2. Partition and install different macOS versions on an external hard drive, then boot from that drive.
  3. Partition your Mac’s internal hard drive and install different macOS versions, then boot from specific partitions.

A virtual machine seems quick and easy enough, though less reliable than a native installation. As Peter Steinberger pointed out on Twitter, VMs are slow with graphics and Metal emulation can be unreliable and unstable.

Partitioning my Mac’s internal drive sounds like a nightmare. My experience with macOS has been too unstable in recent years to even want to attempt this, especially resizing the existing partition live, etc. Who knows what kinds of bugs this might introduce. Or worse, I may end up with a bricked MacBook and have to wipe my machine and start over if something goes wrong. No, thank you.

Installing macOS on a partitioned external drive sounds like a great balance. This is the approach I am going to take, using a small external Thunderbolt SSD that I will reserve for this purpose only. This feels like the best middle ground between reliability and invasiveness. However, rebooting in order to test or debug something on macOS 10.14 or 10.15 will be annoying. Luckily, based on feedback from other Mac developers on Twitter, it sounds like it may not be necessary very often.

Debugging your app on older versions of macOS

This next problem is much more complicated. So far, we have discussed simply installing and running your Mac app on an older macOS. But what about debugging on older versions of macOS? This is where the real conundrum begins.

As you know, eventually every major Xcode release requires the latest release of macOS. This is happening right now with Xcode 12.5 (currently in beta), which requires macOS Big Sur 11.0 or later. If you want to build and run your app on macOS 10.15 and earlier, you will need to use Xcode 12.4 or earlier.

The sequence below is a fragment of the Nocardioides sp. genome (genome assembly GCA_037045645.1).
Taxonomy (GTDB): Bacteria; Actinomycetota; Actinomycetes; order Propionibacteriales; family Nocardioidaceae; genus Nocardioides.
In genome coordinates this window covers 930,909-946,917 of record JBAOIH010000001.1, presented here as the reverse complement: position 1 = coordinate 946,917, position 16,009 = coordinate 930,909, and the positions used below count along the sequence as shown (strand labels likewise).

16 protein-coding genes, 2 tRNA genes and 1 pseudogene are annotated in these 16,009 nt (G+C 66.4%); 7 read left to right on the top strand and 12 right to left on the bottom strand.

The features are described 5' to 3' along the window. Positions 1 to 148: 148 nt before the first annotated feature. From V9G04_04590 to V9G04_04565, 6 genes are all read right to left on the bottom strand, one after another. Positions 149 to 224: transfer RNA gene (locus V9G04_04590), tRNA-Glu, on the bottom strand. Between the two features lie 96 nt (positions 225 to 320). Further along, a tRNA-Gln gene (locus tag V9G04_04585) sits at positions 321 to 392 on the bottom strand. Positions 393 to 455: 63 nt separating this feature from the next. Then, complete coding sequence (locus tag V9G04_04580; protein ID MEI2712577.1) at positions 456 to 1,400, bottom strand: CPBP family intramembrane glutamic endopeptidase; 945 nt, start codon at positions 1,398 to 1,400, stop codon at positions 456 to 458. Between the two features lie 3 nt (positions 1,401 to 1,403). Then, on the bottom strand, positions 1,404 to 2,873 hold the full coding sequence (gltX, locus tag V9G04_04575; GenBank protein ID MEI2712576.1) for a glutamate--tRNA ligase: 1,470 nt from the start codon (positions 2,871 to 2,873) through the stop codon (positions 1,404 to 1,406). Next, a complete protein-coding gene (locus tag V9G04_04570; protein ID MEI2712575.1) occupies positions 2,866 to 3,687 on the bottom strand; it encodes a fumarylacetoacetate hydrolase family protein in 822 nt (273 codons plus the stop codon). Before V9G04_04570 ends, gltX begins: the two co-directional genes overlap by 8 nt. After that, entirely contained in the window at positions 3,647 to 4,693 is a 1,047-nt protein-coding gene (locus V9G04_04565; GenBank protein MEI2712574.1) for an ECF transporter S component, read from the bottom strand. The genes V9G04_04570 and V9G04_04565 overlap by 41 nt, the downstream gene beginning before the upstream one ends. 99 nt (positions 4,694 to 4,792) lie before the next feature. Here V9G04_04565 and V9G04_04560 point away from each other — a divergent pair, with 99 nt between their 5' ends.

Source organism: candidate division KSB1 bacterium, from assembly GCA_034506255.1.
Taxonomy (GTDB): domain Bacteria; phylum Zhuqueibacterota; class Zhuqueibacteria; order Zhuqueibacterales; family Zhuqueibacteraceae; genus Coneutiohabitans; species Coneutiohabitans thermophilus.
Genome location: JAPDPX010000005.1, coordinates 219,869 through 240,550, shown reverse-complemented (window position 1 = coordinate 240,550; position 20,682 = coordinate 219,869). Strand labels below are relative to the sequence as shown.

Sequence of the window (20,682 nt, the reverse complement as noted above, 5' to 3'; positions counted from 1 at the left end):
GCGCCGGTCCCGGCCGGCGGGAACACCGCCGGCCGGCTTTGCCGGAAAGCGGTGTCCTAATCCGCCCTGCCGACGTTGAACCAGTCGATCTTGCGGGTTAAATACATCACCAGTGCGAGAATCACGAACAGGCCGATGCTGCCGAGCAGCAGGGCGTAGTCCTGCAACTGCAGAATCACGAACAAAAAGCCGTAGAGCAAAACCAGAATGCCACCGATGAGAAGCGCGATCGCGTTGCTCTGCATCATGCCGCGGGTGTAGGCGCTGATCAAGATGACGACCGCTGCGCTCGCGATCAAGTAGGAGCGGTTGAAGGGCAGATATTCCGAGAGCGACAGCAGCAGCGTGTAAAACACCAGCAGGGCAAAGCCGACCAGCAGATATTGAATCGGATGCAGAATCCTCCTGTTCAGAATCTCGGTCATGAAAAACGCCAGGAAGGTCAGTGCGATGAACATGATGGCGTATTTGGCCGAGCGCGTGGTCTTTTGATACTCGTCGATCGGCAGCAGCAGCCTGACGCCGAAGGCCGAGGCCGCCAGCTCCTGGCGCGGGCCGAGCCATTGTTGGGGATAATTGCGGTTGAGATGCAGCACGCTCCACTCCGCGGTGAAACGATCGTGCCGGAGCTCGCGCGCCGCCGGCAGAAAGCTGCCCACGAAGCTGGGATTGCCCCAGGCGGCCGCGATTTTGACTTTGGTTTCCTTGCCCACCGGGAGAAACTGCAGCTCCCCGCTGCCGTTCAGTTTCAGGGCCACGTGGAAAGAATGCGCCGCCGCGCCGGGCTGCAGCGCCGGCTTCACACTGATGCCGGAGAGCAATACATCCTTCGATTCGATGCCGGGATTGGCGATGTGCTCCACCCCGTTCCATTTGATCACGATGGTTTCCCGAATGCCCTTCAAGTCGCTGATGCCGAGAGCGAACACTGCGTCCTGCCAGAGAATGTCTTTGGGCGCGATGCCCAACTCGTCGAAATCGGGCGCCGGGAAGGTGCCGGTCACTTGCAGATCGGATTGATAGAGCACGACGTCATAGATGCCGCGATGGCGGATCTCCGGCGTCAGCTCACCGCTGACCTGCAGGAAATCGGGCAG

But it gets more complicated than that. Because every major release of Xcode eventually drops support for prior versions of macOS, you must continue reverting to prior releases of Xcode. Essentially, this means each time you go back to a previous macOS, you also need to go back to a previous Xcode. And by now I’m sure you’ve realized the problem — what if your app’s Xcode project cannot be built with older versions of Xcode?

The primary barrier to using an old Xcode is the Swift Language and Compiler version. Newer versions of the Swift Compiler can compile older versions of the Swift Language — but only to a certain point. (For example, you cannot use the latest compiler to mix Swift 1.0 with Swift 5.0.) However, older versions of the Swift Compiler do not know about future versions. You may be able to workaround this using Swift’s version checking, for example #if swift(<5). Depending on your app, this may or may not be feasible, not to mention the increased maintenance burden.

Next, though less likely, you may be using new Xcode or SDK features that are not backwards compatible. For example, if you are using SwiftUI (even just SwiftUI previews), then you are in trouble. Because SwiftUI does not exist in Xcode 10, which you would need for testing on 10.14 Mojave.